I grew up in a big, boisterous joint family where there was so much activity happening all the time! Ours was a sprawling bungalow with a garden running all around it, the office (of our family business) also housed with the bungalow and a small factory in the backyard.
Daytime was a constant buzz, filled with all kinds of sounds -- the men of the house trying to get the Priya and Chetak (the scooters of those time) running by kick-starting them, with our dog Pintu jumping and barking away in the background; the cooker whistling in the kitchen, we kids swapping turns cycling and swinging in the verandah, and the machines whirring away in the factory.
Powercuts were quite often, especially during the summer. Cooking and eating dinner by the candle light was quite common. The elders and older kids provided amusement with the game ‘shadows on the wall’ while the younger tots like me gave the sound effects for their actions:D
Post dinner, with no TV to watch, we all used to put out the metal kots (called khaatla in gujarati) in the angan and sit/lie down there under the starlight (which is very hard to find these days except at hill stations!), while baa (grandma) and bapuji (grandpa) used to sit in bamboo chairs in the verandah.
Once all of us had settled in and were passing around the plastic hand fans and newspapers, we would start with our favorite game – Antakshari!
We would split up in 4 groups and then my eldest uncle (whom we fondly call Pappaji) would do the honours with “baithe baithe kya karein, karna hai kuch kaam, shuru karo antakshari leke prabhu ka naam!” The first group would then start singing a song with the akshar ‘ma’. And so it would go on…what fun it would be, there would be those classics which had to be sung without fail, such as ‘ramaiya vasta vaiya’ and of course those peppy numbers to which we all kids would jump out of the khaatlas and do the trademark dance steps, like ‘my name is lakhan’ and then the romantic ones where the couples would do a duet on / dance to while the rest of the family cheered on.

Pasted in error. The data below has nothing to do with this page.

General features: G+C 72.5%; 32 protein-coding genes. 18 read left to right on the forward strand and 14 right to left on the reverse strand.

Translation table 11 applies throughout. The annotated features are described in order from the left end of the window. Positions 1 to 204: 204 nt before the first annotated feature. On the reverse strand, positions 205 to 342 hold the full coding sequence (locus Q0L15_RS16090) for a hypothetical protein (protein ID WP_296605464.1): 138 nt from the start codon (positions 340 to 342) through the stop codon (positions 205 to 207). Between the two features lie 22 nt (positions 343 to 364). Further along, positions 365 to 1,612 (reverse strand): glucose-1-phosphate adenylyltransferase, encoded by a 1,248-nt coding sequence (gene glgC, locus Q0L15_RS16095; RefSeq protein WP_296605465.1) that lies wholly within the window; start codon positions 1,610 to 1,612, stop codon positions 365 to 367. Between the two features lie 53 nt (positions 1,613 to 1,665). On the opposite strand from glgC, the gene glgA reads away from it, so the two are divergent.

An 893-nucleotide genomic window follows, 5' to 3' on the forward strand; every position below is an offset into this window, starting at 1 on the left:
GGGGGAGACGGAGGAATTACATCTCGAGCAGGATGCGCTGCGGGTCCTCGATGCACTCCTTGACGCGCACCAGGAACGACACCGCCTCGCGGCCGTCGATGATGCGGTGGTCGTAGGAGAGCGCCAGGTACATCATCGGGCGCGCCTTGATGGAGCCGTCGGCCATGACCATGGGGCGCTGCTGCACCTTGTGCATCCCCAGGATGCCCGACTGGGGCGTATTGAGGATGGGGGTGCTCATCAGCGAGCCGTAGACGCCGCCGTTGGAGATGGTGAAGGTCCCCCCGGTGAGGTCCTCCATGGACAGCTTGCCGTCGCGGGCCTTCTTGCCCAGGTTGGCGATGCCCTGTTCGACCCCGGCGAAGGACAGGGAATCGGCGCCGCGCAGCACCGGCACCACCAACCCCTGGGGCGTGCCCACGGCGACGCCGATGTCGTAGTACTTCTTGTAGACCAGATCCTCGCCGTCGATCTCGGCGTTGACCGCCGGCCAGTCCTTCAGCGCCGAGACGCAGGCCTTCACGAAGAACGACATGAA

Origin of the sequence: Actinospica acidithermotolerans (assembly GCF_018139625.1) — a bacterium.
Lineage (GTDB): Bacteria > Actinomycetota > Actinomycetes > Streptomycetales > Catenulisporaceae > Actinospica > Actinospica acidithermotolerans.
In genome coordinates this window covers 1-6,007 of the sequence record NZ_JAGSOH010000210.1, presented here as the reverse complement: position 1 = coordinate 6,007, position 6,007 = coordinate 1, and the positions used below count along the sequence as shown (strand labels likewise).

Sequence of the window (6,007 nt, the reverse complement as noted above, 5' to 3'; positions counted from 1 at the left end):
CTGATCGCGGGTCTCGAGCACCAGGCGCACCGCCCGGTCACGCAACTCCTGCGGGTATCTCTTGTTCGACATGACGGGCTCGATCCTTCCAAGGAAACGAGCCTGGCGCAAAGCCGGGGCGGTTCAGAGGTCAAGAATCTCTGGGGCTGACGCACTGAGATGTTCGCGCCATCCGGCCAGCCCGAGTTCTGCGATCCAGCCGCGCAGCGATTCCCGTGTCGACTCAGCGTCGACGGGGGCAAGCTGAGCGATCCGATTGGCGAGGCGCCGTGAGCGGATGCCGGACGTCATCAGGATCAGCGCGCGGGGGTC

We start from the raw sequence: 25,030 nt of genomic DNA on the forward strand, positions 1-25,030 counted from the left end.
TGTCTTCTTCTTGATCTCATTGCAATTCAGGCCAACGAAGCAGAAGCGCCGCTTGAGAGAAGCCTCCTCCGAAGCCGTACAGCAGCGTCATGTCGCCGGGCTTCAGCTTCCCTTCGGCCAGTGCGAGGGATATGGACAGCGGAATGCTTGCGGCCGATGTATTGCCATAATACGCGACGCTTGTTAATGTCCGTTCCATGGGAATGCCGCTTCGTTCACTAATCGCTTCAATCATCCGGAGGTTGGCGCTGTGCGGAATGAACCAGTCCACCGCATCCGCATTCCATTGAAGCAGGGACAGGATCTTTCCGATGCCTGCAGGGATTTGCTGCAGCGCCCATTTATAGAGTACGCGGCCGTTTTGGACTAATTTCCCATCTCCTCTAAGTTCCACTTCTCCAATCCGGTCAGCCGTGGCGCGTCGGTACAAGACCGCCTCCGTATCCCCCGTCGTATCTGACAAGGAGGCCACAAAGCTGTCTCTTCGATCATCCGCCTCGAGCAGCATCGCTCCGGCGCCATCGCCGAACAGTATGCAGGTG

Me being one of the youngest would have a limited library of songs and so will be anxiously waiting for that letter to come where I can finally sing the song I know! I recall my performances as very enthusiastic, albeit with a goof up of lyrics or pronunciation here and there, and followed by a resounding round of applause from the entire family leaving me all glowing and happy!:)
The other most awaited performance would be from baa who would only sing a song on much coaxing and would be blushing all through her rendition:D
There would obviously be the pro players of the game like my sisters who would inject various rounds such as rapid-fire, jodi round (you have to sing the song pairing one hero/heroine from the song sung by the previous group with a new one), situation round and the likes!
All in all it would be a most memorable time spent which made me in fact look forward to those power cutsJ
And today, while powercuts do persist, I see inverters in most homes which means life goes on as usual. Even where there are no inverters, family members are simply absorbed in their respective ‘smart’ phones – from kids of this generation, the response to a game like antakshari varies from silly to boring; they would rather tune in to their iTunes playlist than participate in a game like this! And do I even need to say about big, joint families…what I grew up in seems like another world altogether, there are more cars and gadgets than the number of family members in a home these days!
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